The Polish-born German composer Franz Xaver Scharwenka was a much lauded and beloved figure of late-nineteenth- and early-twentieth-century music. His four piano concertos are central works among his small output. With Neeme Järvi and the Estonian National Symphony Orchestra, Alexander Markovich has here recorded them together for the first time.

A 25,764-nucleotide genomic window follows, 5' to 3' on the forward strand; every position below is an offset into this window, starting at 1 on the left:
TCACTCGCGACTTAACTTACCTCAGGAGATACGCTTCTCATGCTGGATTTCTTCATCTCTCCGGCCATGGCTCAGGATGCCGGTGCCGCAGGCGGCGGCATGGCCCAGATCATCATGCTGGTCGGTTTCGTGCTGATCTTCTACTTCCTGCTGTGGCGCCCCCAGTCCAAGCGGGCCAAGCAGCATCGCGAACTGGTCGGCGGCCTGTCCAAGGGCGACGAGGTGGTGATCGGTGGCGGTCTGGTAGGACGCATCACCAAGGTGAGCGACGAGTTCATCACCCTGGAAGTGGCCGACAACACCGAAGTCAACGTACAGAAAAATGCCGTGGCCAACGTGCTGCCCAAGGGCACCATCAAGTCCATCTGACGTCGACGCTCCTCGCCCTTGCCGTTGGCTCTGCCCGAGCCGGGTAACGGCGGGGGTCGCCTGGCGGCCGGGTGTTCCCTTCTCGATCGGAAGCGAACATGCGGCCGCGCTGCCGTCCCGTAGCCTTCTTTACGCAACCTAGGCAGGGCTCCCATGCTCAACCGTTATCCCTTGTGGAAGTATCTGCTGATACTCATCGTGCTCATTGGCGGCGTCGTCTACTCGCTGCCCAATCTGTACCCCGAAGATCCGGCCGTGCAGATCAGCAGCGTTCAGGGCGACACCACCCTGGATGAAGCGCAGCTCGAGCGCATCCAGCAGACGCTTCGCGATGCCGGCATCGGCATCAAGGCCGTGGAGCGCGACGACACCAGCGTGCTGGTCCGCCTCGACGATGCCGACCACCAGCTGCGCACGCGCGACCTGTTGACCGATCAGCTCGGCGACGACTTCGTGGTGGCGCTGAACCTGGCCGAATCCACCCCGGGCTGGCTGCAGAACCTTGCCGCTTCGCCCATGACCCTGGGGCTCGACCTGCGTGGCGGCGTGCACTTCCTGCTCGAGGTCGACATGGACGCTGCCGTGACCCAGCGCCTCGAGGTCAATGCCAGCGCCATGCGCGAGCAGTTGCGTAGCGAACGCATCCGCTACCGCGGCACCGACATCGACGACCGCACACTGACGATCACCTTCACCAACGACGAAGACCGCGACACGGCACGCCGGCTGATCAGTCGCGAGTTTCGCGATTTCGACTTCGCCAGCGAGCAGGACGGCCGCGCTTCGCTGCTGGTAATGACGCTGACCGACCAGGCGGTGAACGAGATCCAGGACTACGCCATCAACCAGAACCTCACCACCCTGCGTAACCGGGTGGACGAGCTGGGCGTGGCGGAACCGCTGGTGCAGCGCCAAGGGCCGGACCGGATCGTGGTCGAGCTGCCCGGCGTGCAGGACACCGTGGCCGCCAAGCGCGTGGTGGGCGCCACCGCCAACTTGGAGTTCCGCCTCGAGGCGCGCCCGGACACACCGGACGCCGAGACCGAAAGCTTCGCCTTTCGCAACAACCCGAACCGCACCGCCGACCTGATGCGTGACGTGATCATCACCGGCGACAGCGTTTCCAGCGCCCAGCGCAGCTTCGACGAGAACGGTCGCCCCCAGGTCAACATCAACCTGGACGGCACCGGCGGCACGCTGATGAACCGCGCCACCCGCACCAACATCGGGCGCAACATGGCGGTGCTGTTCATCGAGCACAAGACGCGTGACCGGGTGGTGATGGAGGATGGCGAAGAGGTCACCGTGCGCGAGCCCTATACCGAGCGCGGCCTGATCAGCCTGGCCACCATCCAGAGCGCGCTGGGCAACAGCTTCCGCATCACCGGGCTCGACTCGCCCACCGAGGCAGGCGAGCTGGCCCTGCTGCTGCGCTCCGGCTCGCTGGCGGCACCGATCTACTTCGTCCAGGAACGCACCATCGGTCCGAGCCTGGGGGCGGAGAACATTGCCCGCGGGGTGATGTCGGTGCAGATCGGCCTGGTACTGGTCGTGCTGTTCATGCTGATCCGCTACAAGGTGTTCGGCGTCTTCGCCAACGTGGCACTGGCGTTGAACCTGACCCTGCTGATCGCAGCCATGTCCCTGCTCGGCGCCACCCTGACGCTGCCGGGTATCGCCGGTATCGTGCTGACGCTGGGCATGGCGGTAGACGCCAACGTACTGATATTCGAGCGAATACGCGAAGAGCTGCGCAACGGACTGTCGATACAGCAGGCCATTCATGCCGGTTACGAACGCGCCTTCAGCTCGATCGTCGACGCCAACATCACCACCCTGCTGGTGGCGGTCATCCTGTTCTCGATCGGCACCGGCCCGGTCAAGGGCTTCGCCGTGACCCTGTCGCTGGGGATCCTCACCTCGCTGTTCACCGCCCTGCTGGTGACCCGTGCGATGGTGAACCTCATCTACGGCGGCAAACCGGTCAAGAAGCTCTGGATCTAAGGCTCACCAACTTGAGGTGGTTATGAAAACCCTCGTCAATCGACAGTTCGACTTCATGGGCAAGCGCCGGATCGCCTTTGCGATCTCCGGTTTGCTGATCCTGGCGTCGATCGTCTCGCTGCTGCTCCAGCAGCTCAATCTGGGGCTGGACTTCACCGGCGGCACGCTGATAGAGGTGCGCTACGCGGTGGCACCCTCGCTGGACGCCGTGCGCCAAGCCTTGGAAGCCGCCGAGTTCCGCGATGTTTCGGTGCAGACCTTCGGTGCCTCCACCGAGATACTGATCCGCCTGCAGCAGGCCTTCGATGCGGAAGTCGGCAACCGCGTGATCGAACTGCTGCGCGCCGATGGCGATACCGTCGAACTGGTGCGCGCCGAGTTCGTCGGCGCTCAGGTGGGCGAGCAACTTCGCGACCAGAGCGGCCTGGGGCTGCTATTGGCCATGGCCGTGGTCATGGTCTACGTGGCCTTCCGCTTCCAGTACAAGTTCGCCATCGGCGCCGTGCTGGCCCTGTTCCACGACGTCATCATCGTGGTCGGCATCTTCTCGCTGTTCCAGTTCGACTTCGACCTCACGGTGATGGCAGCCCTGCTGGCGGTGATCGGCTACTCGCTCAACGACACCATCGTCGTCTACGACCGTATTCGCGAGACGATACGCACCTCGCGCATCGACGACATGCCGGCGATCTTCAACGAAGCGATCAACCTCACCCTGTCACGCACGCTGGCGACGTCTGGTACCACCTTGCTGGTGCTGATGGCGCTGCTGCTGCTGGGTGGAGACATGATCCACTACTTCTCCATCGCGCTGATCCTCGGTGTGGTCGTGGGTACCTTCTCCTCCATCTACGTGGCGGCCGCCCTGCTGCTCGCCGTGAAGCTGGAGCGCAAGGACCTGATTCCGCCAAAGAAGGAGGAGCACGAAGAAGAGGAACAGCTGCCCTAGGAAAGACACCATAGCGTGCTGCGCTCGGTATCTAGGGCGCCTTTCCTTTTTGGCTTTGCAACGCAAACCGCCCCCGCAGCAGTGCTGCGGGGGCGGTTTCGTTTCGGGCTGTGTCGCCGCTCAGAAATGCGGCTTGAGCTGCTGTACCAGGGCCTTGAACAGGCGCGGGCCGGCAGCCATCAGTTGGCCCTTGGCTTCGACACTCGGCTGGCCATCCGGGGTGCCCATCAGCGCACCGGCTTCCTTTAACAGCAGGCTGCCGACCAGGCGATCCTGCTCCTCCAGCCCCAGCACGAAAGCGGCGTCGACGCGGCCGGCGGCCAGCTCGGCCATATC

The Piano Concerto No. 1 was dedicated to Liszt and brought Scharwenka great renown. Originally conceived as a solo piano Fantasy, it was reworked as a piano concerto which in its content, despite a seemingly conventional three-movement structure, reflects its origin as a fantasia. The Second Piano Concerto seems to represent a step back stylistically, echoing the conservative style of Brahms. However, the influence of his native Poland can also be heard in allusions to Chopin as well as in Polish dance elements in the finale. The Third Concerto, in C sharp minor, opens with impressively powerful music reflective of this key signature, but in its highly romantic way it also introduces delicate and lyrical passages. Perhaps the finest of the concertos, the Fourth was met with astonishing enthusiasm at its premiere in 1908. It is an enormously varied work, a quality typified in the ‘roller-coaster’ first movement which moves rapidly from one expressive world to another.